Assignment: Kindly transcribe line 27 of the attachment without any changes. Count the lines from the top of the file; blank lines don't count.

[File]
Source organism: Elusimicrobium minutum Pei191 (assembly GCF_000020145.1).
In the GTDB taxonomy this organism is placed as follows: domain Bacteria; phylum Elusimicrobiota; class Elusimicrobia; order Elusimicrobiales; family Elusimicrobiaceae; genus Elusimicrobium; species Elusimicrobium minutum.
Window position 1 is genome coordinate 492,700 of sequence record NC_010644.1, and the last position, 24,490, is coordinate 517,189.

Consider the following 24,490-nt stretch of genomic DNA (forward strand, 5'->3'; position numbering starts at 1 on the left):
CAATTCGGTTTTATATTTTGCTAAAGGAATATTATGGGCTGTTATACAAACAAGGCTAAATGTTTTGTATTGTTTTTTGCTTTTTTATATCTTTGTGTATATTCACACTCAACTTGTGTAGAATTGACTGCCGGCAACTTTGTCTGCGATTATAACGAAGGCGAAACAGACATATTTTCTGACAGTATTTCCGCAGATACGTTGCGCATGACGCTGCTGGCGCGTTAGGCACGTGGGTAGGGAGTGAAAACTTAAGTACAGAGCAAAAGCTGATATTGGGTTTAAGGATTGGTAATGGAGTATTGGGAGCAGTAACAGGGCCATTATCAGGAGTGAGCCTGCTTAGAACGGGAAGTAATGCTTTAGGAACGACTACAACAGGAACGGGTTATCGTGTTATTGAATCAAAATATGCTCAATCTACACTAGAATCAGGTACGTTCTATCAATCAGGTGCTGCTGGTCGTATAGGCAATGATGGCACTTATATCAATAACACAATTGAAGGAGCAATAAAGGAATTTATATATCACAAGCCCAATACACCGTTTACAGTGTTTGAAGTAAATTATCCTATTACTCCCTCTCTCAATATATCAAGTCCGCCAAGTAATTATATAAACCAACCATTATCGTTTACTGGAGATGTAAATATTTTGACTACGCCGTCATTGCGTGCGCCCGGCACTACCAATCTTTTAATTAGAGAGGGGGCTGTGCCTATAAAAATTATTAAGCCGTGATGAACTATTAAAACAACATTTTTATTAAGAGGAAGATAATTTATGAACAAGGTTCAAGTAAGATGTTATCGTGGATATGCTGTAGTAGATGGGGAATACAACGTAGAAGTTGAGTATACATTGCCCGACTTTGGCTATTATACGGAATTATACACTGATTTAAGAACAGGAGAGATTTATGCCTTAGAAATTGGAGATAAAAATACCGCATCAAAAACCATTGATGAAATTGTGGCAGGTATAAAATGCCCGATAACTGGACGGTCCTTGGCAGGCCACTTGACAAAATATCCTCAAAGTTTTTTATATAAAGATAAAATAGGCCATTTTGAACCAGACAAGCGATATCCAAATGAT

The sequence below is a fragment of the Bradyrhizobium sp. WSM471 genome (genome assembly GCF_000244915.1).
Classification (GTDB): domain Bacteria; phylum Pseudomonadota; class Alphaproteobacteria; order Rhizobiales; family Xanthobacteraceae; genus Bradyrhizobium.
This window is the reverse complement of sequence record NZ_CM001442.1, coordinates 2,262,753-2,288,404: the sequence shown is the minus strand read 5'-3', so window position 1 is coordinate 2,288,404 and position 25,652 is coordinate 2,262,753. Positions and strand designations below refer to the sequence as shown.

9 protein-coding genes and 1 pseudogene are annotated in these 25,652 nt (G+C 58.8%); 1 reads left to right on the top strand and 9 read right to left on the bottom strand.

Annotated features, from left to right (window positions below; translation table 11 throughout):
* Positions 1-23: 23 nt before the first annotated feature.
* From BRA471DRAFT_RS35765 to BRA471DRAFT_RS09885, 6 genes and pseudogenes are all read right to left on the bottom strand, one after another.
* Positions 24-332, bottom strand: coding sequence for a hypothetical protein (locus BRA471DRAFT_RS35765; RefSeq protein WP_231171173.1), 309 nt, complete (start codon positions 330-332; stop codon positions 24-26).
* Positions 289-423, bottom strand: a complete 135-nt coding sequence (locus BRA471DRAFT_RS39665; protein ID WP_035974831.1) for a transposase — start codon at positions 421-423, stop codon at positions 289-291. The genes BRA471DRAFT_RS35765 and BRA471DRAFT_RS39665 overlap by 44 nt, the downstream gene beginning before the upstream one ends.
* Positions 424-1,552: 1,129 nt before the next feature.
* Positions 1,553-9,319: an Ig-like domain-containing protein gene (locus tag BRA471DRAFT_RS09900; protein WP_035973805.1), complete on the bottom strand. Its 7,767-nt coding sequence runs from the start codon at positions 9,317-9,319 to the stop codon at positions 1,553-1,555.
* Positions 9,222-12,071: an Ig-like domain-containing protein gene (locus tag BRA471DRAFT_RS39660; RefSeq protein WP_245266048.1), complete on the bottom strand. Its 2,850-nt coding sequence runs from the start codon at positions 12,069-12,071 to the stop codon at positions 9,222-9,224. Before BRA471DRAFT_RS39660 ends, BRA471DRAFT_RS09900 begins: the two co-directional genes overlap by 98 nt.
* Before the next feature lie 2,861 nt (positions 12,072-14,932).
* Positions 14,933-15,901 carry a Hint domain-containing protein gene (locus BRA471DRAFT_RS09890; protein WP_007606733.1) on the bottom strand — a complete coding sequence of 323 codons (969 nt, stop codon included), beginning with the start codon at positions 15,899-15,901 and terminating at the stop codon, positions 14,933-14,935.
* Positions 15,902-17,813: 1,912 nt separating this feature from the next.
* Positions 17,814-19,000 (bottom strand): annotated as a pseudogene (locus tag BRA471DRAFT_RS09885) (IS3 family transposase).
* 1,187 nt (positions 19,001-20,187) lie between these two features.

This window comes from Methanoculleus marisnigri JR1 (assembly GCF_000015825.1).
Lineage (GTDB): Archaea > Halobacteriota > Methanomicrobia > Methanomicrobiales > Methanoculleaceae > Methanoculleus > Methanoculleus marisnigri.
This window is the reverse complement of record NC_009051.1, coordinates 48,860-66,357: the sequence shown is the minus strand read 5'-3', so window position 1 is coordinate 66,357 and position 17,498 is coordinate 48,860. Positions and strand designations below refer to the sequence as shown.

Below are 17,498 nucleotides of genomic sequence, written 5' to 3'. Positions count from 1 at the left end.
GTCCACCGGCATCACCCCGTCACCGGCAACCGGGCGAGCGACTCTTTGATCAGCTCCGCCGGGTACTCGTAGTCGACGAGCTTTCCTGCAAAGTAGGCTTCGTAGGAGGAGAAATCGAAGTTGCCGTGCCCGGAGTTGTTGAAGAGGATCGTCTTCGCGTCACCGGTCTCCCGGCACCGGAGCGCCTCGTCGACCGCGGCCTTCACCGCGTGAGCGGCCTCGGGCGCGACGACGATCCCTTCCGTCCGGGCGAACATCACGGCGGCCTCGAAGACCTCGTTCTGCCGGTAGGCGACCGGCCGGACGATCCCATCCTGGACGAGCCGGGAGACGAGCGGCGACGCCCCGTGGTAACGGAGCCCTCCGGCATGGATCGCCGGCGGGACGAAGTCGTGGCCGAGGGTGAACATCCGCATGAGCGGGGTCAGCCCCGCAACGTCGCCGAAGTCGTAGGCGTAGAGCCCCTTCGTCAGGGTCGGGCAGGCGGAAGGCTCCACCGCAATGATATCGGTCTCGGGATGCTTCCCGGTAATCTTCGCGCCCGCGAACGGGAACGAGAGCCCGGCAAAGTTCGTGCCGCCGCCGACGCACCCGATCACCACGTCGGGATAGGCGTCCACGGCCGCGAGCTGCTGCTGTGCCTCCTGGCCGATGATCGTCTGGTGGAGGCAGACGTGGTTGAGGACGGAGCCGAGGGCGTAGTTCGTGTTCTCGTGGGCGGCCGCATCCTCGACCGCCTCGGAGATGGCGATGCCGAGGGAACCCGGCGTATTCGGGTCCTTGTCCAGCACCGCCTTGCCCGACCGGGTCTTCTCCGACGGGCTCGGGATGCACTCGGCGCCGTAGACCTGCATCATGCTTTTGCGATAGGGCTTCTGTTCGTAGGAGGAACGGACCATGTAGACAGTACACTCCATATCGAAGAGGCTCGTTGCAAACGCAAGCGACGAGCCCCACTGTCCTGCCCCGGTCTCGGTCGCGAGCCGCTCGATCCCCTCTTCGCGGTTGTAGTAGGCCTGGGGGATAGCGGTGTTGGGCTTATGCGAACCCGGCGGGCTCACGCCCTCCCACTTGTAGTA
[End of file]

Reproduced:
GTCCACCGGCATCACCCCGTCACCGGCAACCGGGCGAGCGACTCTTTGATCAGCTCCGCCGGGTACTCGTAGTCGACGAGCTTTCCTGCAAAGTAGGCTTCGTAGGAGGAGAAATCGAAGTTGCCGTGCCCGGAGTTGTTGAAGAGGATCGTCTTCGCGTCACCGGTCTCCCGGCACCGGAGCGCCTCGTCGACCGCGGCCTTCACCGCGTGAGCGGCCTCGGGCGCGACGACGATCCCTTCCGTCCGGGCGAACATCACGGCGGCCTCGAAGACCTCGTTCTGCCGGTAGGCGACCGGCCGGACGATCCCATCCTGGACGAGCCGGGAGACGAGCGGCGACGCCCCGTGGTAACGGAGCCCTCCGGCATGGATCGCCGGCGGGACGAAGTCGTGGCCGAGGGTGAACATCCGCATGAGCGGGGTCAGCCCCGCAACGTCGCCGAAGTCGTAGGCGTAGAGCCCCTTCGTCAGGGTCGGGCAGGCGGAAGGCTCCACCGCAATGATATCGGTCTCGGGATGCTTCCCGGTAATCTTCGCGCCCGCGAACGGGAACGAGAGCCCGGCAAAGTTCGTGCCGCCGCCGACGCACCCGATCACCACGTCGGGATAGGCGTCCACGGCCGCGAGCTGCTGCTGTGCCTCCTGGCCGATGATCGTCTGGTGGAGGCAGACGTGGTTGAGGACGGAGCCGAGGGCGTAGTTCGTGTTCTCGTGGGCGGCCGCATCCTCGACCGCCTCGGAGATGGCGATGCCGAGGGAACCCGGCGTATTCGGGTCCTTGTCCAGCACCGCCTTGCCCGACCGGGTCTTCTCCGACGGGCTCGGGATGCACTCGGCGCCGTAGACCTGCATCATGCTTTTGCGATAGGGCTTCTGTTCGTAGGAGGAACGGACCATGTAGACAGTACACTCCATATCGAAGAGGCTCGTTGCAAACGCAAGCGACGAGCCCCACTGTCCTGCCCCGGTCTCGGTCGCGAGCCGCTCGATCCCCTCTTCGCGGTTGTAGTAGGCCTGGGGGATAGCGGTGTTGGGCTTATGCGAACCCGGCGGGCTCACGCCCTCCCACTTGTAGTA